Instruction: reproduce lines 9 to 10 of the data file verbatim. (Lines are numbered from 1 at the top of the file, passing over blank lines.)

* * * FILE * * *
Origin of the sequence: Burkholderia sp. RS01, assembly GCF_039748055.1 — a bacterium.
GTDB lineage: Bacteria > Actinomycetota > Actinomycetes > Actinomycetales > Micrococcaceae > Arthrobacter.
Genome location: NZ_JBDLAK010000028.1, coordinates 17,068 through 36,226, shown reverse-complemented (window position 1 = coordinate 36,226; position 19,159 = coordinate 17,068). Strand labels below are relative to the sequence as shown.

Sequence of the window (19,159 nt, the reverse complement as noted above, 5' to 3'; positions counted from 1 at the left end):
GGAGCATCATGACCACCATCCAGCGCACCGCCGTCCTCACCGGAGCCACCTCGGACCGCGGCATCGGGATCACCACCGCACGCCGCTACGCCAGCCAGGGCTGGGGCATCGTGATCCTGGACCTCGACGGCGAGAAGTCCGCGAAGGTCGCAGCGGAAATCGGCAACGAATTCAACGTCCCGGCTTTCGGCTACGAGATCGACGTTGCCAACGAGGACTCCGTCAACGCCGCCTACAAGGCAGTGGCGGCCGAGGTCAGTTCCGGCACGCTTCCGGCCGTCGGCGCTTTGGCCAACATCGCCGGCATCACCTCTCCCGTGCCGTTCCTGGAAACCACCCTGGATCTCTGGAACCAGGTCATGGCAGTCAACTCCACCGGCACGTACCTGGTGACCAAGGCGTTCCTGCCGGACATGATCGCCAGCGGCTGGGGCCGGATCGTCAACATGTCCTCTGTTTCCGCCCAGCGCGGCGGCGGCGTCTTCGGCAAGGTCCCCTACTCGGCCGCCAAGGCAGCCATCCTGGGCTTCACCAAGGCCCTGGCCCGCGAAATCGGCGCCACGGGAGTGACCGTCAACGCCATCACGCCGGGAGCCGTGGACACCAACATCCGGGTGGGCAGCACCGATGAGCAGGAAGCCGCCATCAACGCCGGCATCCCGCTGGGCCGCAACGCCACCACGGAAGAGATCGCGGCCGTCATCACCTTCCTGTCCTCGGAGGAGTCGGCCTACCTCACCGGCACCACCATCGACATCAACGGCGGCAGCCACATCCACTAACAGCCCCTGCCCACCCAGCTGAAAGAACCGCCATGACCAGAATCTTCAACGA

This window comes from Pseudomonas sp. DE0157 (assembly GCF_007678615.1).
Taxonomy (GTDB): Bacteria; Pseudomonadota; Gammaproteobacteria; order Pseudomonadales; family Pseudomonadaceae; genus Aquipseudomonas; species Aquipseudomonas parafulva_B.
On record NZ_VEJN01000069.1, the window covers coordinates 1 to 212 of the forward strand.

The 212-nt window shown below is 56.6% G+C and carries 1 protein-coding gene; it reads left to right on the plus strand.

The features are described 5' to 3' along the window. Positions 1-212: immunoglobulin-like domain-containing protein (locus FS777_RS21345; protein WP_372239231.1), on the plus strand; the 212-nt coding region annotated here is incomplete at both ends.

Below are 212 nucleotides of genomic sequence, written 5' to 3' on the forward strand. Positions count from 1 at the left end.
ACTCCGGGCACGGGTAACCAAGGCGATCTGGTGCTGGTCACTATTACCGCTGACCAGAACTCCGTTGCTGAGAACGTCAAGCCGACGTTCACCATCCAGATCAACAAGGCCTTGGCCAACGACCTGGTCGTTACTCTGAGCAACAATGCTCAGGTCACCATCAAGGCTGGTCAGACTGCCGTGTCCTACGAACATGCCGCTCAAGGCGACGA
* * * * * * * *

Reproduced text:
The 212-nt window shown below is 56.6% G+C and carries 1 protein-coding gene; it reads left to right on the plus strand.

The features are described 5' to 3' along the window. Positions 1-212: immunoglobulin-like domain-containing protein (locus FS777_RS21345; protein WP_372239231.1), on the plus strand; the 212-nt coding region annotated here is incomplete at both ends.